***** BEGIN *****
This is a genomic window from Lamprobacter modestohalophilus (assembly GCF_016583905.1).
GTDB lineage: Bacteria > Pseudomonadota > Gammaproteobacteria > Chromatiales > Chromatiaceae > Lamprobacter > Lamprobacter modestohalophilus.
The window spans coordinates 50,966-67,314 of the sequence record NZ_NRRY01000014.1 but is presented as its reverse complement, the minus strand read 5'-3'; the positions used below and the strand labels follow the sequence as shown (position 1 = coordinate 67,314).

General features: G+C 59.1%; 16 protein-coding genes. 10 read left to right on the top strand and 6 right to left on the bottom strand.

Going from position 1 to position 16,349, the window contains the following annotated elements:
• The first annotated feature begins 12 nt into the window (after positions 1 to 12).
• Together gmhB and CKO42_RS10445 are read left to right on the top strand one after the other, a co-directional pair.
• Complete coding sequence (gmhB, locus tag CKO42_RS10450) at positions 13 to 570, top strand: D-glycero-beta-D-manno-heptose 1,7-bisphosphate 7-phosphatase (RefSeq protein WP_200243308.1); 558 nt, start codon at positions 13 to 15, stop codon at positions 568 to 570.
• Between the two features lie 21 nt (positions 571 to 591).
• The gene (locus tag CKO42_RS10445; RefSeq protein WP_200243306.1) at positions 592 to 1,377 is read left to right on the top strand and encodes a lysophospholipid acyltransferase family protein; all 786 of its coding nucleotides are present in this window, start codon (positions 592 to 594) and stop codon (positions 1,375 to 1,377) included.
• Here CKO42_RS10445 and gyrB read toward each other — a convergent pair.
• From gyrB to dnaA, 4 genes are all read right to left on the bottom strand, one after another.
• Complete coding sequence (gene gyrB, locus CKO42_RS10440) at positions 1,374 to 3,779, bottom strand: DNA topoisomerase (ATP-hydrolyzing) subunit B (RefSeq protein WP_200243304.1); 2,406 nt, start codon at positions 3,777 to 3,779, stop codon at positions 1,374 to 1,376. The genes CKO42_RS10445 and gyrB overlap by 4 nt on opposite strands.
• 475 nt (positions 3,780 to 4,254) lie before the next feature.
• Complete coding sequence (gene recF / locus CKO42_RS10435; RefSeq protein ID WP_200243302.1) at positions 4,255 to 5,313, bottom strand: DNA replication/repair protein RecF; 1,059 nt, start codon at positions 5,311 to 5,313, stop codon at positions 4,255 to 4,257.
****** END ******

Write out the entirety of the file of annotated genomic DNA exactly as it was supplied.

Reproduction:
This is a genomic window from Lamprobacter modestohalophilus (assembly GCF_016583905.1).
GTDB lineage: Bacteria > Pseudomonadota > Gammaproteobacteria > Chromatiales > Chromatiaceae > Lamprobacter > Lamprobacter modestohalophilus.
The window spans coordinates 50,966-67,314 of the sequence record NZ_NRRY01000014.1 but is presented as its reverse complement, the minus strand read 5'-3'; the positions used below and the strand labels follow the sequence as shown (position 1 = coordinate 67,314).

General features: G+C 59.1%; 16 protein-coding genes. 10 read left to right on the top strand and 6 right to left on the bottom strand.

Going from position 1 to position 16,349, the window contains the following annotated elements:
• The first annotated feature begins 12 nt into the window (after positions 1 to 12).
• Together gmhB and CKO42_RS10445 are read left to right on the top strand one after the other, a co-directional pair.
• Complete coding sequence (gmhB, locus tag CKO42_RS10450) at positions 13 to 570, top strand: D-glycero-beta-D-manno-heptose 1,7-bisphosphate 7-phosphatase (RefSeq protein WP_200243308.1); 558 nt, start codon at positions 13 to 15, stop codon at positions 568 to 570.
• Between the two features lie 21 nt (positions 571 to 591).
• The gene (locus tag CKO42_RS10445; RefSeq protein WP_200243306.1) at positions 592 to 1,377 is read left to right on the top strand and encodes a lysophospholipid acyltransferase family protein; all 786 of its coding nucleotides are present in this window, start codon (positions 592 to 594) and stop codon (positions 1,375 to 1,377) included.
• Here CKO42_RS10445 and gyrB read toward each other — a convergent pair.
• From gyrB to dnaA, 4 genes are all read right to left on the bottom strand, one after another.
• Complete coding sequence (gene gyrB, locus CKO42_RS10440) at positions 1,374 to 3,779, bottom strand: DNA topoisomerase (ATP-hydrolyzing) subunit B (RefSeq protein WP_200243304.1); 2,406 nt, start codon at positions 3,777 to 3,779, stop codon at positions 1,374 to 1,376. The genes CKO42_RS10445 and gyrB overlap by 4 nt on opposite strands.
• 475 nt (positions 3,780 to 4,254) lie before the next feature.
• Complete coding sequence (gene recF / locus CKO42_RS10435; RefSeq protein ID WP_200243302.1) at positions 4,255 to 5,313, bottom strand: DNA replication/repair protein RecF; 1,059 nt, start codon at positions 5,311 to 5,313, stop codon at positions 4,255 to 4,257.